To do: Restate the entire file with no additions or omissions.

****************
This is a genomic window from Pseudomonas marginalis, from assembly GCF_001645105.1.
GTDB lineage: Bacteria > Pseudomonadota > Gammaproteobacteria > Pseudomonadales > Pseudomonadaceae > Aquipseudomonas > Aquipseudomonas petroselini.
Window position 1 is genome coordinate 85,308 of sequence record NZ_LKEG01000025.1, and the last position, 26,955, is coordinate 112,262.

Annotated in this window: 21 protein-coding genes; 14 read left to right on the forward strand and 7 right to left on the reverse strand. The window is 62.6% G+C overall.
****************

This is a genomic window from Pseudomonas marginalis, from assembly GCF_001645105.1.
GTDB lineage: Bacteria > Pseudomonadota > Gammaproteobacteria > Pseudomonadales > Pseudomonadaceae > Aquipseudomonas > Aquipseudomonas petroselini.
Window position 1 is genome coordinate 85,308 of sequence record NZ_LKEG01000025.1, and the last position, 26,955, is coordinate 112,262.

Annotated in this window: 21 protein-coding genes; 14 read left to right on the forward strand and 7 right to left on the reverse strand. The window is 62.6% G+C overall.